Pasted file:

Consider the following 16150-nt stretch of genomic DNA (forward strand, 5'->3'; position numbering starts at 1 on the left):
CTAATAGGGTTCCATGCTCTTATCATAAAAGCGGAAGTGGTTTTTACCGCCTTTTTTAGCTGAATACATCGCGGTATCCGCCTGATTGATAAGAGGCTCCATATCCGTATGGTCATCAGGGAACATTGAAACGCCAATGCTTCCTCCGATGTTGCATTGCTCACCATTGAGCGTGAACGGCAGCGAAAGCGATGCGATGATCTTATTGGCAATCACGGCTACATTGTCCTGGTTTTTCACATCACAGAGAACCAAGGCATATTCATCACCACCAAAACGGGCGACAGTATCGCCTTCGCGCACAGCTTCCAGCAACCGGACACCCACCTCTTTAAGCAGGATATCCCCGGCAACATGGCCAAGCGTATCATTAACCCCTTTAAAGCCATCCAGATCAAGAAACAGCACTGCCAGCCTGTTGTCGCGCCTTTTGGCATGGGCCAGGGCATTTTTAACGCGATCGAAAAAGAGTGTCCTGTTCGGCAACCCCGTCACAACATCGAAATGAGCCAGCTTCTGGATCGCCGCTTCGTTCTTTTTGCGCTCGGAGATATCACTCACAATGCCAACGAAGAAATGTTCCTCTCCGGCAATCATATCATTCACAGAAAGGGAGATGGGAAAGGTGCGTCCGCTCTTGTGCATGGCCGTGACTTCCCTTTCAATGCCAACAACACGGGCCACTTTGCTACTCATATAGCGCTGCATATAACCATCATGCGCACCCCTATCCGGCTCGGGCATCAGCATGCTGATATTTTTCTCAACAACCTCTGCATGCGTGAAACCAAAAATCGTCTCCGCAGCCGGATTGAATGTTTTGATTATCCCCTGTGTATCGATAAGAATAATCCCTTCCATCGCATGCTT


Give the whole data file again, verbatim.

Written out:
Consider the following 16150-nt stretch of genomic DNA (forward strand, 5'->3'; position numbering starts at 1 on the left):
CTAATAGGGTTCCATGCTCTTATCATAAAAGCGGAAGTGGTTTTTACCGCCTTTTTTAGCTGAATACATCGCGGTATCCGCCTGATTGATAAGAGGCTCCATATCCGTATGGTCATCAGGGAACATTGAAACGCCAATGCTTCCTCCGATGTTGCATTGCTCACCATTGAGCGTGAACGGCAGCGAAAGCGATGCGATGATCTTATTGGCAATCACGGCTACATTGTCCTGGTTTTTCACATCACAGAGAACCAAGGCATATTCATCACCACCAAAACGGGCGACAGTATCGCCTTCGCGCACAGCTTCCAGCAACCGGACACCCACCTCTTTAAGCAGGATATCCCCGGCAACATGGCCAAGCGTATCATTAACCCCTTTAAAGCCATCCAGATCAAGAAACAGCACTGCCAGCCTGTTGTCGCGCCTTTTGGCATGGGCCAGGGCATTTTTAACGCGATCGAAAAAGAGTGTCCTGTTCGGCAACCCCGTCACAACATCGAAATGAGCCAGCTTCTGGATCGCCGCTTCGTTCTTTTTGCGCTCGGAGATATCACTCACAATGCCAACGAAGAAATGTTCCTCTCCGGCAATCATATCATTCACAGAAAGGGAGATGGGAAAGGTGCGTCCGCTCTTGTGCATGGCCGTGACTTCCCTTTCAATGCCAACAACACGGGCCACTTTGCTACTCATATAGCGCTGCATATAACCATCATGCGCACCCCTATCCGGCTCGGGCATCAGCATGCTGATATTTTTCTCAACAACCTCTGCATGCGTGAAACCAAAAATCGTCTCCGCAGCCGGATTGAATGTTTTGATTATCCCCTGTGTATCGATAAGAATAATCCCTTCCATCGCATGCTT